Before the launch of the Switch, Nintendo spent a lot of time marketing 1-2-Switch as its killer multiplayer game. On the surface, it seemed a good idea. The entirety of the game revolves around looking at your opponent and engaging in 1 of 28 minigames designed to show off some of the Switch’s more gimmicky features—I’m looking at you, Ball Count. But ultimately, it falls very flat, to the point where I would consider it more of a tech demo than a game.
For what it’s worth, there are a few legitimately fun minigames within
1-2-Switch, but there isn’t enough for me to keep coming back to. It certainly isn’t the killer game that Nintendo was hoping it would be. In designing 1-2-Switch, Nintendo put together a game that shows off the Switch’s gimmicks, but what it really needed to do was prove that these concepts were worthwhile. Though 1-2-Switch was a massive failure in that regard, there is a game that accomplishes this with flying colors. This title is none other than indie darling Snipperclips: Cut it Out, Together!
If you haven’t heard about Snipperclips, I’m not surprised. It’s a puzzle game revolving around two characters made of paper. You twist and turn and cut shapes out of each other in order to complete each level’s objective. There wasn’t a lot of marketing for it prior to launch, which isn’t shocking as it’s a $20 indie title. Even post-launch, despite a few outlets giving it some praise, I haven’t seen a lot of buzz about it. So how can an indie title stand so far above a Nintendo game?
There’s a fundamental difference in what each game sets out to do.
1-2-Switch is a mediocre game designed to display a bunch of gimmicks. Every minigame in 1-2-Switch is designed around one of the Switch’s many concepts. HD rumble, an IR camera, motion controls…all of these are explored to some degree in 1-2-Switch. The games are simple, allowing anyone to pick it up without much hassle. Unfortunately, this also means most aren’t that great, and even those that are lose their luster quickly. I liken this approach to that of a shotgun—short-range and not very accurate.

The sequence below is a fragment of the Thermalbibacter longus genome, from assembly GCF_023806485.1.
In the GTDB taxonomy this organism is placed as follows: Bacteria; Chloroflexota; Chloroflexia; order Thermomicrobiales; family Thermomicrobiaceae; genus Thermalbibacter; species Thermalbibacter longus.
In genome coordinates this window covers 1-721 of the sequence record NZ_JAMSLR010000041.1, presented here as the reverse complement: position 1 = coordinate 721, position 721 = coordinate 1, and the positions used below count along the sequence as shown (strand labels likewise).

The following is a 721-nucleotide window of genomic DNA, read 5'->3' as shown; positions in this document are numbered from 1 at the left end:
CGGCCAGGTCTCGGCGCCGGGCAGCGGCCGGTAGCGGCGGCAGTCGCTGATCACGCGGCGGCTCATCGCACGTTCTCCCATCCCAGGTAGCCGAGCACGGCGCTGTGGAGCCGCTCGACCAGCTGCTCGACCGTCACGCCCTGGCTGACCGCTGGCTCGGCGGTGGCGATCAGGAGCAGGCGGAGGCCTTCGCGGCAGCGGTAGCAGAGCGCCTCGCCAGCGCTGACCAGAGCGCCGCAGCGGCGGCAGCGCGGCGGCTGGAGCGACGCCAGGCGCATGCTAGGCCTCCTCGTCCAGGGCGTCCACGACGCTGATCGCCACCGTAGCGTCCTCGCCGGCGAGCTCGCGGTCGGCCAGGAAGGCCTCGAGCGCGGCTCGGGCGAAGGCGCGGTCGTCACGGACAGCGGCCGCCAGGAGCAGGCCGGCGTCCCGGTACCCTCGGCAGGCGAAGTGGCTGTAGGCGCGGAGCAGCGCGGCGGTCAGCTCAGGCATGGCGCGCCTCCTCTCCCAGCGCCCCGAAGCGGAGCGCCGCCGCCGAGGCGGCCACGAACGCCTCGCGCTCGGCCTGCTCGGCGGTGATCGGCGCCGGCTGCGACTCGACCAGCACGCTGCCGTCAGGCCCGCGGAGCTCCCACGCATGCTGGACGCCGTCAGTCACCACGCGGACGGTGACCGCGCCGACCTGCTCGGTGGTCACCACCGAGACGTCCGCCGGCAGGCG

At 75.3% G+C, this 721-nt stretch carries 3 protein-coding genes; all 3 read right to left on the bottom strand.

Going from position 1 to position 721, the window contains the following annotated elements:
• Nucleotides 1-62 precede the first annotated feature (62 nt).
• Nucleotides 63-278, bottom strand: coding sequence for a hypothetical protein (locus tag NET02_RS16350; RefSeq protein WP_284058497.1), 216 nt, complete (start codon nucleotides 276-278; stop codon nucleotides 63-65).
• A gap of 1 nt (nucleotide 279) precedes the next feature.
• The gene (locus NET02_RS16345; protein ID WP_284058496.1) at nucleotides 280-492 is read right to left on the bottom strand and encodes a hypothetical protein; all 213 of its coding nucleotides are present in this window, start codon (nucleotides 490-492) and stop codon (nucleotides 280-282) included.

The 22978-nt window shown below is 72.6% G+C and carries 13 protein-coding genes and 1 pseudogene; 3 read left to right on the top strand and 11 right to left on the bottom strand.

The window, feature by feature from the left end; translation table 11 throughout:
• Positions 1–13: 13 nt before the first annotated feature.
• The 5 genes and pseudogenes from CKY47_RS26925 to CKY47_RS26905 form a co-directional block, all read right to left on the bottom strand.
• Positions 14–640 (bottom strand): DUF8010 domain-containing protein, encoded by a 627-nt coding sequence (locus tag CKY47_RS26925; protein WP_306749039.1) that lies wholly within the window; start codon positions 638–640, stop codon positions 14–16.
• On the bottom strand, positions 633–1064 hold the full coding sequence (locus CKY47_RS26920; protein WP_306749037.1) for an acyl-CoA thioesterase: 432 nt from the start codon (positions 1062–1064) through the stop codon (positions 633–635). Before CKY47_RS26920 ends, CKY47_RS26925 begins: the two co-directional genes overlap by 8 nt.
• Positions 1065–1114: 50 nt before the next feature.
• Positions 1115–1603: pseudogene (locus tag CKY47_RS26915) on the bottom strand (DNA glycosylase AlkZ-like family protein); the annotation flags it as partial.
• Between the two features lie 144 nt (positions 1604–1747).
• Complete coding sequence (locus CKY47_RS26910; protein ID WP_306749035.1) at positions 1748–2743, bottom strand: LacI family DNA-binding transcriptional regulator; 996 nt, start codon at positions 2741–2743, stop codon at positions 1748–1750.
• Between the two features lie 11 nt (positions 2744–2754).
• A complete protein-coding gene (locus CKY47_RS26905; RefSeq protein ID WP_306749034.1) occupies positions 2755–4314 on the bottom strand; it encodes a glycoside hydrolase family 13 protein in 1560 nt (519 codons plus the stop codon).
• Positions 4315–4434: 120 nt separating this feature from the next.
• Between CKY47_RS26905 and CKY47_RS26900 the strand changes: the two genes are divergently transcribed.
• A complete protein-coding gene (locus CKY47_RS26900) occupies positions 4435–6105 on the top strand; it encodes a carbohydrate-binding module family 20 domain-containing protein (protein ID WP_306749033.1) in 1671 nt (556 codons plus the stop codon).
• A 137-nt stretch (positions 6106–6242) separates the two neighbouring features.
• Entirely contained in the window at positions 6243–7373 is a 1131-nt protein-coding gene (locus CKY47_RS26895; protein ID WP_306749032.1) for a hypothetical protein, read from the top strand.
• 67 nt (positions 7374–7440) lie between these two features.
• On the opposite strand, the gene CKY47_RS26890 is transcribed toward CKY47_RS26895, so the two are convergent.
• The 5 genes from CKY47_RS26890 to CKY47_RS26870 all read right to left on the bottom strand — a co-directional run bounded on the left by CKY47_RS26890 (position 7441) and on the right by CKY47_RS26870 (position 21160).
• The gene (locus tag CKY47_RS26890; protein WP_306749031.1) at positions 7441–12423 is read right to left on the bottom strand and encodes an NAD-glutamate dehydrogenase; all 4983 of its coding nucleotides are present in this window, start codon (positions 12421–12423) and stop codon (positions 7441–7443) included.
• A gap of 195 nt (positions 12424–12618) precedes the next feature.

On the other hand,
Snipperclips is a sniper. It’s a great game designed to feature just one core Switch concept: the ability to use each Joy-Con as its own controller. Instead of trying to shove 28 different games down your throat, Snipperclips gives you just one goal, but the freedom to get there however you want. Every level has a different objective, though in the end, you still have to cut your way to victory just like in all of the others. Even after completing the campaign thirty times, I’m still as in love with Snipperclips as I was when I first got it.
There’s also a huge design difference between the two. The interface of 1-2-Switch is pretty poorly designed. There’s nothing in-game that expresses how to navigate it. Upon booting up the game for the first time, you are greeted with a small selection of just six games, with no indication that other games even exist. There isn’t even a menu! You navigate the selection by rotating the game slides left and right like a slideshow. It’s extremely annoying and completely unnecessary.
Snipperclips‘ design is intuitive and focused on promoting the fun of the title. The menus are clean and easy to navigate. The tutorial you’re forced into on a clean save is short, but it’s simple enough to explain the essential mechanics. The levels are unique, and each world introduces a new concept to use while completing them. Even though Snipperclips is designed as a co-op game, the developers threw in a solo mode and did a damn fine job of bringing the co-op feel into it without sacrificing anything.
It’s quite sad that Nintendo’s own baby, its killer multiplayer title, has been drastically shown up by a $20 indie game. But this shows that Nintendo needs to prove their gimmicks, not just display them.
Snipperclips works because it takes the Joy-Con concept and forms a cohesive game around it. 1-2-Switch, on the other hand, is in itself a gimmicky title that’s nothing more than a tech demo. It focuses on tiny, mostly lackluster segments designed to showcase some of the Switch’s more trivial aspects, but this ultimately does more harm than good. If Nintendo wants to keep the success of the Switch alive, they need to learn from this experience and make effective use of its gimmicks going forward.